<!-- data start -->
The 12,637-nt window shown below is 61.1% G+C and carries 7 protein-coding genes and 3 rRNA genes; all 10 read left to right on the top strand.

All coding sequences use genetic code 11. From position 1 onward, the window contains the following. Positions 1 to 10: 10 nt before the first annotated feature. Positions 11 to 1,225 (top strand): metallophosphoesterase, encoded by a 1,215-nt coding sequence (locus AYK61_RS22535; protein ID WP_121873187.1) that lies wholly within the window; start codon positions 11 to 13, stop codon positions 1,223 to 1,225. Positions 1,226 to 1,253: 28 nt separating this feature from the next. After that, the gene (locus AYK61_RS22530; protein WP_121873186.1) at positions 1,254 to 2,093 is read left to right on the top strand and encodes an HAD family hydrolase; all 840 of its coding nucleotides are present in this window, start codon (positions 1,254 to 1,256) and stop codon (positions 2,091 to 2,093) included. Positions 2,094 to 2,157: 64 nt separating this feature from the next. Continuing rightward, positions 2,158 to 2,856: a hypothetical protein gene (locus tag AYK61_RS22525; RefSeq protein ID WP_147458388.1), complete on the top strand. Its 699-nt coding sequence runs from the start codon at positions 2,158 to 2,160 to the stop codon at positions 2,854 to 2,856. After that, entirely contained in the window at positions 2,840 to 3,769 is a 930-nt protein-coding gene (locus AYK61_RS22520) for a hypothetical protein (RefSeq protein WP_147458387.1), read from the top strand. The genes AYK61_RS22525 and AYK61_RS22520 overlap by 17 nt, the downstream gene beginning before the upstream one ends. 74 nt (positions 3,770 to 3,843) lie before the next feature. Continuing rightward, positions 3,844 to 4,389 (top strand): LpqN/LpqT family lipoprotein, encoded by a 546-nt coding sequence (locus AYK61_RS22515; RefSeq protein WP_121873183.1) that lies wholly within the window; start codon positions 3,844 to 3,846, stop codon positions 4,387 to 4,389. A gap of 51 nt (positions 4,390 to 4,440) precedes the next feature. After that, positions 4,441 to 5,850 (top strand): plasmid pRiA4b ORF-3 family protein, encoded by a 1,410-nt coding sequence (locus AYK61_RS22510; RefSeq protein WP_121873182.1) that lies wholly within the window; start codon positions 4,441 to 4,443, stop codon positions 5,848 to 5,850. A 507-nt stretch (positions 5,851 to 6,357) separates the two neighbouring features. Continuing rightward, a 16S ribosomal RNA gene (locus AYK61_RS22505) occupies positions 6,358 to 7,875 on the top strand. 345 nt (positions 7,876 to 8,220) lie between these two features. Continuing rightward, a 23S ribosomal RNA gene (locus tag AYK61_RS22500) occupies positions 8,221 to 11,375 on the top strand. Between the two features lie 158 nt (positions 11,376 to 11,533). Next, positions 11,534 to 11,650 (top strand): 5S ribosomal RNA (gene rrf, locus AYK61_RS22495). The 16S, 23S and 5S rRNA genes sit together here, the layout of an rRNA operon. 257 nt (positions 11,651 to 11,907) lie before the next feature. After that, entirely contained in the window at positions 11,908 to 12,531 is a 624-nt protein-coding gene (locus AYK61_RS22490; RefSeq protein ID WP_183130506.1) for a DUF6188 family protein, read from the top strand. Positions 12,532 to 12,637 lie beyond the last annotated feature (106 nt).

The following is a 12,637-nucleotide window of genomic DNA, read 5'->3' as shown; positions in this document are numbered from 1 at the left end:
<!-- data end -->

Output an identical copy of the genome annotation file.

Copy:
The 12,637-nt window shown below is 61.1% G+C and carries 7 protein-coding genes and 3 rRNA genes; all 10 read left to right on the top strand.

All coding sequences use genetic code 11. From position 1 onward, the window contains the following. Positions 1 to 10: 10 nt before the first annotated feature. Positions 11 to 1,225 (top strand): metallophosphoesterase, encoded by a 1,215-nt coding sequence (locus AYK61_RS22535; protein ID WP_121873187.1) that lies wholly within the window; start codon positions 11 to 13, stop codon positions 1,223 to 1,225. Positions 1,226 to 1,253: 28 nt separating this feature from the next. After that, the gene (locus AYK61_RS22530; protein WP_121873186.1) at positions 1,254 to 2,093 is read left to right on the top strand and encodes an HAD family hydrolase; all 840 of its coding nucleotides are present in this window, start codon (positions 1,254 to 1,256) and stop codon (positions 2,091 to 2,093) included. Positions 2,094 to 2,157: 64 nt separating this feature from the next. Continuing rightward, positions 2,158 to 2,856: a hypothetical protein gene (locus tag AYK61_RS22525; RefSeq protein ID WP_147458388.1), complete on the top strand. Its 699-nt coding sequence runs from the start codon at positions 2,158 to 2,160 to the stop codon at positions 2,854 to 2,856. After that, entirely contained in the window at positions 2,840 to 3,769 is a 930-nt protein-coding gene (locus AYK61_RS22520) for a hypothetical protein (RefSeq protein WP_147458387.1), read from the top strand. The genes AYK61_RS22525 and AYK61_RS22520 overlap by 17 nt, the downstream gene beginning before the upstream one ends. 74 nt (positions 3,770 to 3,843) lie before the next feature. Continuing rightward, positions 3,844 to 4,389 (top strand): LpqN/LpqT family lipoprotein, encoded by a 546-nt coding sequence (locus AYK61_RS22515; RefSeq protein WP_121873183.1) that lies wholly within the window; start codon positions 3,844 to 3,846, stop codon positions 4,387 to 4,389. A gap of 51 nt (positions 4,390 to 4,440) precedes the next feature. After that, positions 4,441 to 5,850 (top strand): plasmid pRiA4b ORF-3 family protein, encoded by a 1,410-nt coding sequence (locus AYK61_RS22510; RefSeq protein WP_121873182.1) that lies wholly within the window; start codon positions 4,441 to 4,443, stop codon positions 5,848 to 5,850. A 507-nt stretch (positions 5,851 to 6,357) separates the two neighbouring features. Continuing rightward, a 16S ribosomal RNA gene (locus AYK61_RS22505) occupies positions 6,358 to 7,875 on the top strand. 345 nt (positions 7,876 to 8,220) lie between these two features. Continuing rightward, a 23S ribosomal RNA gene (locus tag AYK61_RS22500) occupies positions 8,221 to 11,375 on the top strand. Between the two features lie 158 nt (positions 11,376 to 11,533). Next, positions 11,534 to 11,650 (top strand): 5S ribosomal RNA (gene rrf, locus AYK61_RS22495). The 16S, 23S and 5S rRNA genes sit together here, the layout of an rRNA operon. 257 nt (positions 11,651 to 11,907) lie before the next feature. After that, entirely contained in the window at positions 11,908 to 12,531 is a 624-nt protein-coding gene (locus AYK61_RS22490; RefSeq protein ID WP_183130506.1) for a DUF6188 family protein, read from the top strand. Positions 12,532 to 12,637 lie beyond the last annotated feature (106 nt).

The following is a 12,637-nucleotide window of genomic DNA, read 5'->3' as shown; positions in this document are numbered from 1 at the left end: